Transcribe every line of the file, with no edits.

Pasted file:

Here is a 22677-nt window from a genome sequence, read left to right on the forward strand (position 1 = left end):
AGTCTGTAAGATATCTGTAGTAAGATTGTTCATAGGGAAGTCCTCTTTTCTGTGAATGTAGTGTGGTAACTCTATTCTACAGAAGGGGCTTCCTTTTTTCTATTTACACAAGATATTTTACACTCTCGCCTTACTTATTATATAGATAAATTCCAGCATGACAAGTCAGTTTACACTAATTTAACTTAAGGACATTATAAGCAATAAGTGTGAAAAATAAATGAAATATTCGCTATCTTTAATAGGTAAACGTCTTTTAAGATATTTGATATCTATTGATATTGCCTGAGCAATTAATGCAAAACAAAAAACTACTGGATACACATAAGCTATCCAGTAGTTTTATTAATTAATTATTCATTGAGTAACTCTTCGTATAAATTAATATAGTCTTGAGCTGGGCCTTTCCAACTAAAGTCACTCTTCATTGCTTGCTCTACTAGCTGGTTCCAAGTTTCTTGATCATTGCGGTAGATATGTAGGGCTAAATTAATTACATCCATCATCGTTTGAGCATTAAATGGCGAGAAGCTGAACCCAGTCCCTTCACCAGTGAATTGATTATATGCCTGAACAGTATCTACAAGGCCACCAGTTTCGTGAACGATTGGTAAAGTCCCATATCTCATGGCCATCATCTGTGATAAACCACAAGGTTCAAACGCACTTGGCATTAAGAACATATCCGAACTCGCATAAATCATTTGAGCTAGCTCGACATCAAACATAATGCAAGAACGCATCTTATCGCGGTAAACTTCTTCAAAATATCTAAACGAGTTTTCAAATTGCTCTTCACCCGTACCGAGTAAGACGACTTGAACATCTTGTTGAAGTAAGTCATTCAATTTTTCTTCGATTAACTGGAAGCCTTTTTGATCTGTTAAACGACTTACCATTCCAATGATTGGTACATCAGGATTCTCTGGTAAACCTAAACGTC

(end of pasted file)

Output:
Here is a 22677-nt window from a genome sequence, read left to right on the forward strand (position 1 = left end):
AGTCTGTAAGATATCTGTAGTAAGATTGTTCATAGGGAAGTCCTCTTTTCTGTGAATGTAGTGTGGTAACTCTATTCTACAGAAGGGGCTTCCTTTTTTCTATTTACACAAGATATTTTACACTCTCGCCTTACTTATTATATAGATAAATTCCAGCATGACAAGTCAGTTTACACTAATTTAACTTAAGGACATTATAAGCAATAAGTGTGAAAAATAAATGAAATATTCGCTATCTTTAATAGGTAAACGTCTTTTAAGATATTTGATATCTATTGATATTGCCTGAGCAATTAATGCAAAACAAAAAACTACTGGATACACATAAGCTATCCAGTAGTTTTATTAATTAATTATTCATTGAGTAACTCTTCGTATAAATTAATATAGTCTTGAGCTGGGCCTTTCCAACTAAAGTCACTCTTCATTGCTTGCTCTACTAGCTGGTTCCAAGTTTCTTGATCATTGCGGTAGATATGTAGGGCTAAATTAATTACATCCATCATCGTTTGAGCATTAAATGGCGAGAAGCTGAACCCAGTCCCTTCACCAGTGAATTGATTATATGCCTGAACAGTATCTACAAGGCCACCAGTTTCGTGAACGATTGGTAAAGTCCCATATCTCATGGCCATCATCTGTGATAAACCACAAGGTTCAAACGCACTTGGCATTAAGAACATATCCGAACTCGCATAAATCATTTGAGCTAGCTCGACATCAAACATAATGCAAGAACGCATCTTATCGCGGTAAACTTCTTCAAAATATCTAAACGAGTTTTCAAATTGCTCTTCACCCGTACCGAGTAAGACGACTTGAACATCTTGTTGAAGTAAGTCATTCAATTTTTCTTCGATTAACTGGAAGCCTTTTTGATCTGTTAAACGACTTACCATTCCAATGATTGGTACATCAGGATTCTCTGGTAAACCTAAACGTC